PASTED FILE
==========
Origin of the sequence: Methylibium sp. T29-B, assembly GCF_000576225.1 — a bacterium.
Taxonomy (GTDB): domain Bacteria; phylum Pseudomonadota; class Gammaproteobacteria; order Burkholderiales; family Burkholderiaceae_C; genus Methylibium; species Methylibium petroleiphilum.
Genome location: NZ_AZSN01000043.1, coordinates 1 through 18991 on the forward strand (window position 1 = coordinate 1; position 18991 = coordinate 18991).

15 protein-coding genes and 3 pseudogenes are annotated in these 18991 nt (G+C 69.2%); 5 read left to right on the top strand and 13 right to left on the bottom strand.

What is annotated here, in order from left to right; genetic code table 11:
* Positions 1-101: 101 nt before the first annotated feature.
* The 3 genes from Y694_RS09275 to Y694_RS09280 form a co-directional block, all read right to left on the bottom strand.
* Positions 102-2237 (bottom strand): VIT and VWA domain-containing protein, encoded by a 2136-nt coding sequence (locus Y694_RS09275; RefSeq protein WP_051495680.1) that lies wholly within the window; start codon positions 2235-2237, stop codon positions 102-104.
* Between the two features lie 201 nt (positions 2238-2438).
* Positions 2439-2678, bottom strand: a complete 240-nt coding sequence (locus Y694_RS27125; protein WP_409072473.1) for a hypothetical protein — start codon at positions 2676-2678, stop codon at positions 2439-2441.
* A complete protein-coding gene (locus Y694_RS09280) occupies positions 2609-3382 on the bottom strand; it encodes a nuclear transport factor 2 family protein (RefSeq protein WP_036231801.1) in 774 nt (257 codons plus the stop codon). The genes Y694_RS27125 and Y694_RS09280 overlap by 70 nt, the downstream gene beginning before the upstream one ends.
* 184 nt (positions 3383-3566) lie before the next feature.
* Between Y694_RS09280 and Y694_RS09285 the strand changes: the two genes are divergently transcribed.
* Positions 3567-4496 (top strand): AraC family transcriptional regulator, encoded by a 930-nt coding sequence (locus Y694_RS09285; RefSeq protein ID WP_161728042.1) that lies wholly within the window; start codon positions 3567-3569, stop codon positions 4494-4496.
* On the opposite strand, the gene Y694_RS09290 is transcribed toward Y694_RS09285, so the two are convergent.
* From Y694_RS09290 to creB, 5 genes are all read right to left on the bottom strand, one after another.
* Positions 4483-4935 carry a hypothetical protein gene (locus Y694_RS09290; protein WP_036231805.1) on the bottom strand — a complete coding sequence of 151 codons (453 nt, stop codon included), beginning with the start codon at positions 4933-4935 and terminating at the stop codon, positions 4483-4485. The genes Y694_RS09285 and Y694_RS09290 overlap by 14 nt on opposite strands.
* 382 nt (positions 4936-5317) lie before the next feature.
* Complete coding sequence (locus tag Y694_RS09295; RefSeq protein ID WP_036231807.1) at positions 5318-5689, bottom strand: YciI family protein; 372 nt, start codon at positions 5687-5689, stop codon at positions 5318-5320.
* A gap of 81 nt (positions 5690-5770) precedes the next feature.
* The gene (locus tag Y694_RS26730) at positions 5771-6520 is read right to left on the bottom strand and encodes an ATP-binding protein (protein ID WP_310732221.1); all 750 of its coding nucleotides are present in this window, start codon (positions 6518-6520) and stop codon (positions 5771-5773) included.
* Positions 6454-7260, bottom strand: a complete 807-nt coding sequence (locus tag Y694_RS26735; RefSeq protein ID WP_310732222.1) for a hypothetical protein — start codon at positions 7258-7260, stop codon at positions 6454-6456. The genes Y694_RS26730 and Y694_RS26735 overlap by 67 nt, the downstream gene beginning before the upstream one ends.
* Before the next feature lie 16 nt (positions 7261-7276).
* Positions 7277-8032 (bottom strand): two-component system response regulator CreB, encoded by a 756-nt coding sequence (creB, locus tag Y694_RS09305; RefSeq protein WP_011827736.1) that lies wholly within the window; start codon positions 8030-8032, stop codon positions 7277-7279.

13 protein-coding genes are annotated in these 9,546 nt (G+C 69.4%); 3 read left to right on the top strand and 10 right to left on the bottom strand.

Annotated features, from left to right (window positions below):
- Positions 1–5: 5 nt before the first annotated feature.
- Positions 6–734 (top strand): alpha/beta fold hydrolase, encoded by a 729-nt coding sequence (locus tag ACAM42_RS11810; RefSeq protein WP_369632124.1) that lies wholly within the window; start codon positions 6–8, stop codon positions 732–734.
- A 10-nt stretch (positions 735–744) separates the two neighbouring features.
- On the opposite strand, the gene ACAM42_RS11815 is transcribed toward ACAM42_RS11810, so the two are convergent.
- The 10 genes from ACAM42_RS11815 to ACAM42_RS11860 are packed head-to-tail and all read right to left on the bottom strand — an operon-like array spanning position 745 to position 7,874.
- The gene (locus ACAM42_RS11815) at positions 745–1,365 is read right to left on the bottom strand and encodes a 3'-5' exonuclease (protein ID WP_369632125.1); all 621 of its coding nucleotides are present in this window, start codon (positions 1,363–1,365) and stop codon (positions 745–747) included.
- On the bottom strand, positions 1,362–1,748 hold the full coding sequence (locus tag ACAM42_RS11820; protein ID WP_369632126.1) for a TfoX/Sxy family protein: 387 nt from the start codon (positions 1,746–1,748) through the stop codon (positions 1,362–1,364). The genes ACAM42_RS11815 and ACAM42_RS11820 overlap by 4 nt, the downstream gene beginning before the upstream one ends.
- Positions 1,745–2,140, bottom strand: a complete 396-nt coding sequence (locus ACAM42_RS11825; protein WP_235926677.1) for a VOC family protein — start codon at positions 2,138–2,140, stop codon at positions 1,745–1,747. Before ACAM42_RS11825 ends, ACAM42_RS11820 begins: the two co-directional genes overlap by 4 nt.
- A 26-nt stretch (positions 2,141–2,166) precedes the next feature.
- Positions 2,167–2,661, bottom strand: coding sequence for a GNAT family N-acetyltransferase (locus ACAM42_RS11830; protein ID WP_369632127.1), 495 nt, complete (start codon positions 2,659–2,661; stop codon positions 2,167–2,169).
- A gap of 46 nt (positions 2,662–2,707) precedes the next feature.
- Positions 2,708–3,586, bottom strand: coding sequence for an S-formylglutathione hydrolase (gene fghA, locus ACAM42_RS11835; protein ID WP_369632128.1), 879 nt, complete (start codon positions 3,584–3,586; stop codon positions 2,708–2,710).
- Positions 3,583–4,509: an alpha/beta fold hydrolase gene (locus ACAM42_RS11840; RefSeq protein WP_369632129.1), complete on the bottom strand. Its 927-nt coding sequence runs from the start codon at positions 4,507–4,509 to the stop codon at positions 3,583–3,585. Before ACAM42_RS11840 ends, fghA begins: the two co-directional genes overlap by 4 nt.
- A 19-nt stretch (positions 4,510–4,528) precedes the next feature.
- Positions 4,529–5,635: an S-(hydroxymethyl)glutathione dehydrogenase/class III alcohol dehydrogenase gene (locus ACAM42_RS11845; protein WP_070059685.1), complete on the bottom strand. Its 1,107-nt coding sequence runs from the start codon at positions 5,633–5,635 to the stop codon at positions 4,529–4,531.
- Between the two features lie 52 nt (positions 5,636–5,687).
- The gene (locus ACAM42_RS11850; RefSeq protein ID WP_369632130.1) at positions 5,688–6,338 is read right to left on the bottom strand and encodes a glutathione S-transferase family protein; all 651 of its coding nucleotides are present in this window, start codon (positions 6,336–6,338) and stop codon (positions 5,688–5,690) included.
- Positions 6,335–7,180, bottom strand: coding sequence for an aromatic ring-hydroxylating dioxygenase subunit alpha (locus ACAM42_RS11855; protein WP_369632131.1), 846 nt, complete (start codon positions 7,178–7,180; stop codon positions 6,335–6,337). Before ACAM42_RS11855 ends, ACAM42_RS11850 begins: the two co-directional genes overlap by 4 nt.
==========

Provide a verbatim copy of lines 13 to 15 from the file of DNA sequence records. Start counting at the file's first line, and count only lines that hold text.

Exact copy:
* Between Y694_RS09280 and Y694_RS09285 the strand changes: the two genes are divergently transcribed.
* Positions 3567-4496 (top strand): AraC family transcriptional regulator, encoded by a 930-nt coding sequence (locus Y694_RS09285; RefSeq protein ID WP_161728042.1) that lies wholly within the window; start codon positions 3567-3569, stop codon positions 4494-4496.
* On the opposite strand, the gene Y694_RS09290 is transcribed toward Y694_RS09285, so the two are convergent.